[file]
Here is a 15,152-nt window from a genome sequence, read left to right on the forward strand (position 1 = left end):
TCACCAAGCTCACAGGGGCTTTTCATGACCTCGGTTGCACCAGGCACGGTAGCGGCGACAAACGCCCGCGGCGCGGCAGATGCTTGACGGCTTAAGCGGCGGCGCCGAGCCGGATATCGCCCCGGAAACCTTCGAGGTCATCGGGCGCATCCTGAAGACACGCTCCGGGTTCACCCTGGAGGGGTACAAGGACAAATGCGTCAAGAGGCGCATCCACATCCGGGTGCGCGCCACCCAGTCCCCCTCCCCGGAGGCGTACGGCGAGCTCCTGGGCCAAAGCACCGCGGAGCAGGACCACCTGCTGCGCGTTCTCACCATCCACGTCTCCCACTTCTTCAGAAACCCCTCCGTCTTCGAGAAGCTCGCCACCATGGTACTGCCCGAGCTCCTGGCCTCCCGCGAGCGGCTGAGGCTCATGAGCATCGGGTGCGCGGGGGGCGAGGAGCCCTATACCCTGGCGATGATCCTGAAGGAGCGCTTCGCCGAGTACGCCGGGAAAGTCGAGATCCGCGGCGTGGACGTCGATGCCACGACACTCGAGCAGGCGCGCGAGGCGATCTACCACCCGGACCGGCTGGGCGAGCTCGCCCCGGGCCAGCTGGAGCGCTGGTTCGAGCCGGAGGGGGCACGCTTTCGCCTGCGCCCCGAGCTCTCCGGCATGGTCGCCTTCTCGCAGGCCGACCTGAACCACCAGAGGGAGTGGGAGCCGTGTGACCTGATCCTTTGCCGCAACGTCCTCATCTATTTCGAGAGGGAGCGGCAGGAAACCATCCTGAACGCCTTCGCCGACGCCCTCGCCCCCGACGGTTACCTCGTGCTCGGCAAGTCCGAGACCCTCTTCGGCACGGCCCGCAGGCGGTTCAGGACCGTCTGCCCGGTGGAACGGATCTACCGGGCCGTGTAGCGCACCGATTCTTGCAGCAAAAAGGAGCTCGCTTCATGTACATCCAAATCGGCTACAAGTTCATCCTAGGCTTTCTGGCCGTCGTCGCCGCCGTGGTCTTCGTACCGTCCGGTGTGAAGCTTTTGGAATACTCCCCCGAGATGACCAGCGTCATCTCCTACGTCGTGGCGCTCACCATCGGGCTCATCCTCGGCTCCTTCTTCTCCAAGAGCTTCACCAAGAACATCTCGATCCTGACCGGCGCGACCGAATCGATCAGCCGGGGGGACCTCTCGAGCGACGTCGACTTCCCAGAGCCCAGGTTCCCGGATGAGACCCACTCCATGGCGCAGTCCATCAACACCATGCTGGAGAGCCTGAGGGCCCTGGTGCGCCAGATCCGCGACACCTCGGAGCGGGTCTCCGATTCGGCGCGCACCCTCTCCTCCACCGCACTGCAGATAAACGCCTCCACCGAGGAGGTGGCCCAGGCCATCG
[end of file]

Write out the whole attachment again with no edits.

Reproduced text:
Here is a 15,152-nt window from a genome sequence, read left to right on the forward strand (position 1 = left end):
TCACCAAGCTCACAGGGGCTTTTCATGACCTCGGTTGCACCAGGCACGGTAGCGGCGACAAACGCCCGCGGCGCGGCAGATGCTTGACGGCTTAAGCGGCGGCGCCGAGCCGGATATCGCCCCGGAAACCTTCGAGGTCATCGGGCGCATCCTGAAGACACGCTCCGGGTTCACCCTGGAGGGGTACAAGGACAAATGCGTCAAGAGGCGCATCCACATCCGGGTGCGCGCCACCCAGTCCCCCTCCCCGGAGGCGTACGGCGAGCTCCTGGGCCAAAGCACCGCGGAGCAGGACCACCTGCTGCGCGTTCTCACCATCCACGTCTCCCACTTCTTCAGAAACCCCTCCGTCTTCGAGAAGCTCGCCACCATGGTACTGCCCGAGCTCCTGGCCTCCCGCGAGCGGCTGAGGCTCATGAGCATCGGGTGCGCGGGGGGCGAGGAGCCCTATACCCTGGCGATGATCCTGAAGGAGCGCTTCGCCGAGTACGCCGGGAAAGTCGAGATCCGCGGCGTGGACGTCGATGCCACGACACTCGAGCAGGCGCGCGAGGCGATCTACCACCCGGACCGGCTGGGCGAGCTCGCCCCGGGCCAGCTGGAGCGCTGGTTCGAGCCGGAGGGGGCACGCTTTCGCCTGCGCCCCGAGCTCTCCGGCATGGTCGCCTTCTCGCAGGCCGACCTGAACCACCAGAGGGAGTGGGAGCCGTGTGACCTGATCCTTTGCCGCAACGTCCTCATCTATTTCGAGAGGGAGCGGCAGGAAACCATCCTGAACGCCTTCGCCGACGCCCTCGCCCCCGACGGTTACCTCGTGCTCGGCAAGTCCGAGACCCTCTTCGGCACGGCCCGCAGGCGGTTCAGGACCGTCTGCCCGGTGGAACGGATCTACCGGGCCGTGTAGCGCACCGATTCTTGCAGCAAAAAGGAGCTCGCTTCATGTACATCCAAATCGGCTACAAGTTCATCCTAGGCTTTCTGGCCGTCGTCGCCGCCGTGGTCTTCGTACCGTCCGGTGTGAAGCTTTTGGAATACTCCCCCGAGATGACCAGCGTCATCTCCTACGTCGTGGCGCTCACCATCGGGCTCATCCTCGGCTCCTTCTTCTCCAAGAGCTTCACCAAGAACATCTCGATCCTGACCGGCGCGACCGAATCGATCAGCCGGGGGGACCTCTCGAGCGACGTCGACTTCCCAGAGCCCAGGTTCCCGGATGAGACCCACTCCATGGCGCAGTCCATCAACACCATGCTGGAGAGCCTGAGGGCCCTGGTGCGCCAGATCCGCGACACCTCGGAGCGGGTCTCCGATTCGGCGCGCACCCTCTCCTCCACCGCACTGCAGATAAACGCCTCCACCGAGGAGGTGGCCCAGGCCATCG